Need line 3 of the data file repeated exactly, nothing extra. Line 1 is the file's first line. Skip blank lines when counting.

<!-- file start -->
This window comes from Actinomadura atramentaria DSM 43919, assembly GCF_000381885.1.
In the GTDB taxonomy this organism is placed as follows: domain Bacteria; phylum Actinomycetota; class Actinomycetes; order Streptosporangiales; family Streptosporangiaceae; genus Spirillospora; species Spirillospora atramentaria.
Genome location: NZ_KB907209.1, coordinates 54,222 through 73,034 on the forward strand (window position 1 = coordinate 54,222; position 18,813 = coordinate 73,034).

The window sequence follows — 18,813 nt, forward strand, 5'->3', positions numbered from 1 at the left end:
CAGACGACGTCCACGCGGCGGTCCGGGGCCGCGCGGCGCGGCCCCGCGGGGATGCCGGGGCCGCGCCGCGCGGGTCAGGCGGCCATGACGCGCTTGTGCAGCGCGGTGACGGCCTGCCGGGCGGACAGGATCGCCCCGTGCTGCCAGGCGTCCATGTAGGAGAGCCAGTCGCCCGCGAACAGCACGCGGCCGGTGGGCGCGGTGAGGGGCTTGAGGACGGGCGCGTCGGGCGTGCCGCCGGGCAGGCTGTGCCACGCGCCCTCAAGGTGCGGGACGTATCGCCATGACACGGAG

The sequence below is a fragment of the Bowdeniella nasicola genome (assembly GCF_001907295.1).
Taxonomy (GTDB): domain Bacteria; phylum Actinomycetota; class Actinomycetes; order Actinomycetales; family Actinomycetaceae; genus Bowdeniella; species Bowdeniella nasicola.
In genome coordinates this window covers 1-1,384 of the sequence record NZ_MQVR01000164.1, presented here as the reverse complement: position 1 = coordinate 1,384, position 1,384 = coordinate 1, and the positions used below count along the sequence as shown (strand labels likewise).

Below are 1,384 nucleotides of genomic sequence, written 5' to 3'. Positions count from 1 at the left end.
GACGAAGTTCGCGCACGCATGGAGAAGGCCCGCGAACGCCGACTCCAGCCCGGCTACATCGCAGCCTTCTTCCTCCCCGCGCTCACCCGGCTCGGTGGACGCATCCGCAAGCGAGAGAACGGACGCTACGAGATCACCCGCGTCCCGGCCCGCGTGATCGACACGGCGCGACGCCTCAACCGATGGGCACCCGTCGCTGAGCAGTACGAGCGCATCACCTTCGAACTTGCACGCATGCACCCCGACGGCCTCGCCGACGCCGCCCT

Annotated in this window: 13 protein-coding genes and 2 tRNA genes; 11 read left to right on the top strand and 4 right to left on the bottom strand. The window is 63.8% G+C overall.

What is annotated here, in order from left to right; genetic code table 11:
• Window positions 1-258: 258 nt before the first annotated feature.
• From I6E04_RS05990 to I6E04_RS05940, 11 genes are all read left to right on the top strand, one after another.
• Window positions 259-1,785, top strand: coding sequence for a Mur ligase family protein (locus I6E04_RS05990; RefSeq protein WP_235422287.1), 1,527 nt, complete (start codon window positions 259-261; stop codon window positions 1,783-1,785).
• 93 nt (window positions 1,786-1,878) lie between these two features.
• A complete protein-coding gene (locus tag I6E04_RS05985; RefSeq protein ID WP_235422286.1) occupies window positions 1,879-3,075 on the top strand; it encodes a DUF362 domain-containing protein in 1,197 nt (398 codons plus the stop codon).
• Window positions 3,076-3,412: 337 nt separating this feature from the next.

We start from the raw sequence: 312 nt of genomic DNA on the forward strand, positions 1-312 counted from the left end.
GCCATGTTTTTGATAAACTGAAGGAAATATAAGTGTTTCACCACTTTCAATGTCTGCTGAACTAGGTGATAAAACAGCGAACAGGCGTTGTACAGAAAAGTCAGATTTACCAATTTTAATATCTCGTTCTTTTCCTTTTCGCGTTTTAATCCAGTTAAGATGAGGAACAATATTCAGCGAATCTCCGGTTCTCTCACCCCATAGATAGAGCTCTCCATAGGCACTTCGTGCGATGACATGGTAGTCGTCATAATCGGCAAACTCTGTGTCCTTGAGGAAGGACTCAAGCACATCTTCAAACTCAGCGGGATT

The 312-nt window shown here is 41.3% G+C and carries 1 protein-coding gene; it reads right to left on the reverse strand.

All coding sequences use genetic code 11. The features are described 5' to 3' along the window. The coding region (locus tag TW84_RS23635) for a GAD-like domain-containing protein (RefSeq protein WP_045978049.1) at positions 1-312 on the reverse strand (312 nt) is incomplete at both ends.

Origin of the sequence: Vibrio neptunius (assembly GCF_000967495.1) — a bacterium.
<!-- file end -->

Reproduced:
Genome location: NZ_KB907209.1, coordinates 54,222 through 73,034 on the forward strand (window position 1 = coordinate 54,222; position 18,813 = coordinate 73,034).